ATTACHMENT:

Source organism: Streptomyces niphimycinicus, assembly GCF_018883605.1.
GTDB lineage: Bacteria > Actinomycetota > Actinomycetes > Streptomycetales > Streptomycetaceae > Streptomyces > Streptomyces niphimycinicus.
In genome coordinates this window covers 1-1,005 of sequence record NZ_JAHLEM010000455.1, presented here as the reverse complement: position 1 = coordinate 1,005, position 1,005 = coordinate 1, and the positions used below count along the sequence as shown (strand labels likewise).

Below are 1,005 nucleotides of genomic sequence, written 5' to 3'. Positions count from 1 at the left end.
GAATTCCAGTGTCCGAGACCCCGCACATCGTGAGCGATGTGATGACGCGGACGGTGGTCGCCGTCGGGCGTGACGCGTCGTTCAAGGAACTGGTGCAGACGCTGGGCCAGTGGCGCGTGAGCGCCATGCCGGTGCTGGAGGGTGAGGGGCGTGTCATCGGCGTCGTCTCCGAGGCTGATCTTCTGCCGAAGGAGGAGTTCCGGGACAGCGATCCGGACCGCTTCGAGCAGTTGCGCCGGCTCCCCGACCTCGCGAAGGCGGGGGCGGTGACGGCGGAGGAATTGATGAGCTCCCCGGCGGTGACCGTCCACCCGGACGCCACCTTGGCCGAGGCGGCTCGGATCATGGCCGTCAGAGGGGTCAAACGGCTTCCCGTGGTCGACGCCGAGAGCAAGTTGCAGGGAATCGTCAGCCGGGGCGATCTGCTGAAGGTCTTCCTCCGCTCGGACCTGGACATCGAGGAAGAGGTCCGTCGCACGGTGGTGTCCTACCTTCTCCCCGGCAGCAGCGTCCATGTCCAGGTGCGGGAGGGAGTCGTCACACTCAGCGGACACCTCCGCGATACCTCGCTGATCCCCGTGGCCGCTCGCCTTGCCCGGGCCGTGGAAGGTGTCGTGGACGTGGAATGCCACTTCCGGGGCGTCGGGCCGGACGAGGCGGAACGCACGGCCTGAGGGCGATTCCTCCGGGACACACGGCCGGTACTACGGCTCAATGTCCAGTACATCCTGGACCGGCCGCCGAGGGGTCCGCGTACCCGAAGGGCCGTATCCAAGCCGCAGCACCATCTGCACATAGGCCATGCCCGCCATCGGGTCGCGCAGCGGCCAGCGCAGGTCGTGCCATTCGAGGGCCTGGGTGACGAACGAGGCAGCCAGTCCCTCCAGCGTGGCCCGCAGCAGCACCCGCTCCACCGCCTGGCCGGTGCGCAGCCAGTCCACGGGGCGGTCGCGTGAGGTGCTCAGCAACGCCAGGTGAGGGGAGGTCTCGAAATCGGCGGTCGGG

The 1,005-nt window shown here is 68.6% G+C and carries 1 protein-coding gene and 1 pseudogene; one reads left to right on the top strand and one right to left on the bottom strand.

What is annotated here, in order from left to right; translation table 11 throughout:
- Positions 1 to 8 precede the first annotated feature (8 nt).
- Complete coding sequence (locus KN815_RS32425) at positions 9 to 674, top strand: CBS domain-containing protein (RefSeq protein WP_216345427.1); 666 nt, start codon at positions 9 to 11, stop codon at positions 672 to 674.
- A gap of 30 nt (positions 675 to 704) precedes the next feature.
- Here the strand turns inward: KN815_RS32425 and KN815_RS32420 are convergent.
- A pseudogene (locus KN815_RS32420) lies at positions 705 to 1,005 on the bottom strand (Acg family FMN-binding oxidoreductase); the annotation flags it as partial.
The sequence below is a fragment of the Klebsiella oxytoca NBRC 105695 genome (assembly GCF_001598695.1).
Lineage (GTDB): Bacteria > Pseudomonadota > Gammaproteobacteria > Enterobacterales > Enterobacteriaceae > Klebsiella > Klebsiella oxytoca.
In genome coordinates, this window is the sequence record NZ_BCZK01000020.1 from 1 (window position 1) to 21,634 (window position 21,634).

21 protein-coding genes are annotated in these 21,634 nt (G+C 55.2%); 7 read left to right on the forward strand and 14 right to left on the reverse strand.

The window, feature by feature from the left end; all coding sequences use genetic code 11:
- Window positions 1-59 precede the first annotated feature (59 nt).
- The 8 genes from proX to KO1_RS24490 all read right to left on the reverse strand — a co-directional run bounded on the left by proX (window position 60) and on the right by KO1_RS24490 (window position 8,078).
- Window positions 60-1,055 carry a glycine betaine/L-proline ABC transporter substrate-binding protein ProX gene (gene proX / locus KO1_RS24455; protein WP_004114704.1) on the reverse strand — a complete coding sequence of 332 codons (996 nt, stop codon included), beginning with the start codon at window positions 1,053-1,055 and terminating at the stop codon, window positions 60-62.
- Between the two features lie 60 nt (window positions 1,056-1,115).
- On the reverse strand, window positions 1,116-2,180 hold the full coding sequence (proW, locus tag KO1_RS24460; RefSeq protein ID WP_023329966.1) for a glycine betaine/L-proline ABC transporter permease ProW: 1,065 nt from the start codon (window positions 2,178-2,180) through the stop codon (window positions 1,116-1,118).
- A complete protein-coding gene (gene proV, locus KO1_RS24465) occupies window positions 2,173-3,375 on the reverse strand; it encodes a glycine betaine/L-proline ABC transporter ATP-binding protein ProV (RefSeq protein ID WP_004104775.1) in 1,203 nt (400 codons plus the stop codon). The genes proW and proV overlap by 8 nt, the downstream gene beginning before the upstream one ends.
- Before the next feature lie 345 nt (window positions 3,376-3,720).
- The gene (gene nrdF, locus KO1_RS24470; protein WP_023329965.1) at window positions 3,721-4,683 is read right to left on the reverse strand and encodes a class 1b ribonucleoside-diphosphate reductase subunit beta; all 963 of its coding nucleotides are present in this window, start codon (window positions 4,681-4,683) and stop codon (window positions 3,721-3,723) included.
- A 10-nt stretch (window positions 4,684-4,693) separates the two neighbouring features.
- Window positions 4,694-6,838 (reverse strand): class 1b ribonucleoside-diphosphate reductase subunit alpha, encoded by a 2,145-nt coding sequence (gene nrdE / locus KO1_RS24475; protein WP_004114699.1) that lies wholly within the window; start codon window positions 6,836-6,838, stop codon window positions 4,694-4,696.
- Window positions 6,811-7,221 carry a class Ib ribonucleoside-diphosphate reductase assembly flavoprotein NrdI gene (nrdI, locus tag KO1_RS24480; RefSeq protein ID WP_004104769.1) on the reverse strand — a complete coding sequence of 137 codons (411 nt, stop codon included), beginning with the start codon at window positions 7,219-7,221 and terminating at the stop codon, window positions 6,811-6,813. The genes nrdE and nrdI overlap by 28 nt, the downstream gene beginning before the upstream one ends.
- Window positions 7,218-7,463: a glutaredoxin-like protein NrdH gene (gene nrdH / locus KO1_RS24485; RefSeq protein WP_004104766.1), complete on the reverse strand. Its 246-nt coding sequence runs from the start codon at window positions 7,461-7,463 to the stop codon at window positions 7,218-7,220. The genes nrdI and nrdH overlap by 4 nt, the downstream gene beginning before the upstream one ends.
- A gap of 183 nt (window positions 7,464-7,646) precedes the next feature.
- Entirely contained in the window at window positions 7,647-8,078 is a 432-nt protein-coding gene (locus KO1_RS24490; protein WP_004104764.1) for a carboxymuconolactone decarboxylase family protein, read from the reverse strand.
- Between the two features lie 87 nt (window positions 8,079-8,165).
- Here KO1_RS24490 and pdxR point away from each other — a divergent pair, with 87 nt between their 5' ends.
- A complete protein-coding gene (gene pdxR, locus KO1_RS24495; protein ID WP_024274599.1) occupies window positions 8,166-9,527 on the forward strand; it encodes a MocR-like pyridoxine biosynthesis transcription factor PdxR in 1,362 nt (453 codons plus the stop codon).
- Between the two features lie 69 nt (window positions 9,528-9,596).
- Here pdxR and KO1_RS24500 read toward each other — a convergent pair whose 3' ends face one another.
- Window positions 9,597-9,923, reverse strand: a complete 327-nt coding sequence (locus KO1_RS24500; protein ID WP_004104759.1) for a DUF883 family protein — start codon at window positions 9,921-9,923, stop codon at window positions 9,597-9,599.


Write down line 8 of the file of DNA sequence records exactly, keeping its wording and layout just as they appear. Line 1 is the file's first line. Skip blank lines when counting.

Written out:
- Positions 1 to 8 precede the first annotated feature (8 nt).